Because you are not real either


The Books of Magic Vol 1: Bindings – 4 stars

Sometimes we read and gulp down books that we like. But there are few books that swallow us down and make us think, “Did I read the book or did it read me?”
Neil Gaiman had given us The Books of Magic and after a few years Vertigo decided to launch a series about it which gave us this epic and wonderful product of some great minds.

Volume 1: Bindings reintroduces us to the boy called Tim Hunter who is destined to become the greatest sorcerer of all time. But he is torn between the ‘real’ world and the ‘magical’ world where he learns more about his powers (in the hardest way) while trying to save both worlds from colliding with each other. In this first adventure he faces one of the long lost mystical collectors and faces Death (another unbelievable creation of Mr. Gaiman) too.

Reading this book is not just reading. It feels like an experience to be cherished. There are only a very few comics which created this magic e.g. The Sandman, Death, The Invisibles, Swamp Thing. Vertigo’s line up has always been untraditional, unique, mind bending and mature unlike any other. And Books of Magic is one of shiniest jewels in Vertigo’s Crown.

The raged yet classy art and the wonderful colourings just sucked me in and made me forget about where I was. The tensed fight of Tim is spin chilling too. But the best part is when Death shows up. That conversation between Death and Tim is so ironic and symbolic that I had to stop and think about what they were actually meaning. Those are some of the best comics pages I have ever read.

It is a really noticeable conspiracy that how much Timmy looks like Harry Potter. Also, both of them are destiny’s children, lost their real parents and on epic magical quests. But whatever it is, I don’t care because Tim came out in the early 90s.

So I recommend this to anyone who loves fantasy or magic. Read it and you’ll live it too.


‘Personal’ is a cute word


The Torso – 3 stars

Inspector Irene Huss is good at balancing home and office but some cases cannot be contained in the files at office. When parts of human torso start washing up at beaches, it looks like just another serial killing at first glance but Huss tries to solve the case by pulling some old and new ones, she discovers a puzzle with roots deeper than she could imagine. With one corpse being identified as a girl she knew and another corpse being identified as son of another woman known as Huss, she feels how much personal it is this time for the killer and herself.

Now that is an excellent story premise. But sadly the book delivers less than promised. First of all, the length. The book drags so much (more at the first half) that it could have shed about 30 pages easily.

“Maybe it would have been more elegant if the shoe had had a bit of a heel to go with the nice pants, but if you were one hundred and eighty centimeters tall without shoes, you don’t wear heels. A short pass with lipstick would have to do as a means of freshening up her makeup. On the way down the stairs she twisted her arms into a new trench coat-style jacket. It was blue, the color of her eyes.”

Not so frustrating yet? Alice-facepalmOk, now imagine paragraphs after paragraphs written about how our heroine had to face the problem of changing clothes quickly because someone was at the door or how she had to face the problem of changing her sweaty bra. There are things like these scattered among a crime thriller about serial killer investigation. It feels so frustrating and boring that even if you just say, “Meh” and skip 2-3 pages you won’t feel that you have missed something important.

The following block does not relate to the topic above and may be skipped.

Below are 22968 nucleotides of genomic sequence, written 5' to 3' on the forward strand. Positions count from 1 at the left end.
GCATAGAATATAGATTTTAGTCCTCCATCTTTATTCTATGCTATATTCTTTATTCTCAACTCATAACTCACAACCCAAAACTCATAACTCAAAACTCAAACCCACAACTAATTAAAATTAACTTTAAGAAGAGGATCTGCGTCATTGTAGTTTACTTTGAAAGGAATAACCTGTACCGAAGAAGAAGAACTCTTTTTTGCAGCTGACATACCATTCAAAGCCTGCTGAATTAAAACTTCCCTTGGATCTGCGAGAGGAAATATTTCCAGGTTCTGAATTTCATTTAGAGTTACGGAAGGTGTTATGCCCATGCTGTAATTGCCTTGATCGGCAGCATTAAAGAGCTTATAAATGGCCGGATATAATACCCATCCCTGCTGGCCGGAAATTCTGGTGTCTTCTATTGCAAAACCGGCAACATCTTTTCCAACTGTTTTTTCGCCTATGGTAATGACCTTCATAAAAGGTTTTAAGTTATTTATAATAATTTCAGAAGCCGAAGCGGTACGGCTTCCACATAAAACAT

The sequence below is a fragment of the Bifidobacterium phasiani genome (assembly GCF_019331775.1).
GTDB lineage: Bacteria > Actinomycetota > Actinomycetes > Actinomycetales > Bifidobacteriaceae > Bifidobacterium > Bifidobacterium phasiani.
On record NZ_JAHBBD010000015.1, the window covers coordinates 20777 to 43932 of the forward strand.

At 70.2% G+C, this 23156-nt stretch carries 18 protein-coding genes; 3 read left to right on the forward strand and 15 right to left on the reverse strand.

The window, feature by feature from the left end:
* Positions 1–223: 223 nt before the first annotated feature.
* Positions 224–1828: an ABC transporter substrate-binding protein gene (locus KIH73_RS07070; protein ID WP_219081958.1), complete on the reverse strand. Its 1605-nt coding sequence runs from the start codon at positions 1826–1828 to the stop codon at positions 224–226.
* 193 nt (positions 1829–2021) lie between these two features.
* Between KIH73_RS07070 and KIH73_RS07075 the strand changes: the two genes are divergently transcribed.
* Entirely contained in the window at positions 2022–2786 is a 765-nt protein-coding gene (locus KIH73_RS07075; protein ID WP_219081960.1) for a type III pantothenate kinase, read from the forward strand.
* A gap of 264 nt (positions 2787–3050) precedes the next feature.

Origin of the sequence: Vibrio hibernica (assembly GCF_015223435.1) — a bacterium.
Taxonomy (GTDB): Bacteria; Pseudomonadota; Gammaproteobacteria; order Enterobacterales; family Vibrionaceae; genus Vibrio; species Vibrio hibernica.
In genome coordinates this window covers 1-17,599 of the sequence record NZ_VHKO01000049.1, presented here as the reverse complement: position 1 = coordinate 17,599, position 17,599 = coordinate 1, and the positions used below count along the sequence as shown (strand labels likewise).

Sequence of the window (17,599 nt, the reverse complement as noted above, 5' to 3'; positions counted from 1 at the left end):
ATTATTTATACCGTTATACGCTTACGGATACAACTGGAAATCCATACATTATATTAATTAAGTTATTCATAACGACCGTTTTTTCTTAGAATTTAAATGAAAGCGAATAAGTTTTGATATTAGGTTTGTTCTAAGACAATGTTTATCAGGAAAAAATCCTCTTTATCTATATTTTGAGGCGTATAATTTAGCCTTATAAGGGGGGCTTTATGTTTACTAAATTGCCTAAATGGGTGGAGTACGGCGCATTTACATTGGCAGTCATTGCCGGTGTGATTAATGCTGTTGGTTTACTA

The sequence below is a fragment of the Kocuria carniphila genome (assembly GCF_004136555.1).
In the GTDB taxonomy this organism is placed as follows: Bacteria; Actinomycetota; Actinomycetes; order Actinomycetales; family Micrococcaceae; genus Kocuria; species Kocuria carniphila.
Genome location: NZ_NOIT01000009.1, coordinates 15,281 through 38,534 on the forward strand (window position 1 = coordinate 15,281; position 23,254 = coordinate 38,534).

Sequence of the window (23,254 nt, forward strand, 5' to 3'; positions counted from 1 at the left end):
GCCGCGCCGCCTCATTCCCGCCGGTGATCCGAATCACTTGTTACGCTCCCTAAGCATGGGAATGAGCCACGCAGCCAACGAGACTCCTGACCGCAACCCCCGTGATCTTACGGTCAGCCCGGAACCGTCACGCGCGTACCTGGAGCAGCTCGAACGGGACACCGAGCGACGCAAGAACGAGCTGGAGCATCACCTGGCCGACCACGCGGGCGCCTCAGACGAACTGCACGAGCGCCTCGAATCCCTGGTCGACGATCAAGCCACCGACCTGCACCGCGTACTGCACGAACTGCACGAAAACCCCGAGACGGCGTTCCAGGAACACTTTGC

But even after all these frustration, the book still manages to keep you interested because the mystery is very good and because Inspector Huss is damn good at what she does. I almost felt like vouching for the book to better when it ended.

To be frank, I want to read more of Inspector Huss mystery series but I am also very much afraid.

One problem at a time Mr. Spock


The City on the Edge of Forever – 4 stars

First of all lets make one thing clear: this is a complete old school Star Trek story! This is actually an unchanged visual representation of the famous script “The City on the Edge of Forever!”

Following the trace of a runaway, the crew of USS Enterprise come across the City on the Edge of Forever which is mostly taken as a myth. They chase the convict through the time line of Earth’s history and lands at the of 1930s. With emotional dilemma, suspense and action it is an awesome ride towards the last page.

The story uses some really common and familiar elements of Sci-Fi but still it is thoroughly enjoyable and the emotional jabs are really heart warming. Although there are some pages where it feels that the story cold have taken a little pace, once the mind is properly set for the era of William Shatner – its bliss!

Artwork of the book is sadly a bit discontinuous. There are pages where it is so great that it resembles photographs. But then again there are drawings which pop the thought- Am I reading the same book?
One more problem is the facial expressions. Actually almost all the faces of Kirk and Spock are drawn from snapshots of the TV series and Movies. Don’t get me wrong, the drawing is incredible! But when the faces constantly look like great detailed drawings of snapshots while the figures and surroundings are drawn as basic: the faces stands out like flags over the pages. Apart from that the artwork is mind-blowing and the noir style works great with the story!
But did these all really matter when I got it as a free advance copy of a graphic collection of classic Star Trek??? NO!! I just went gaga over it!

P.S. Thanks to IDW publishers for providing an advance copy at Netgalley.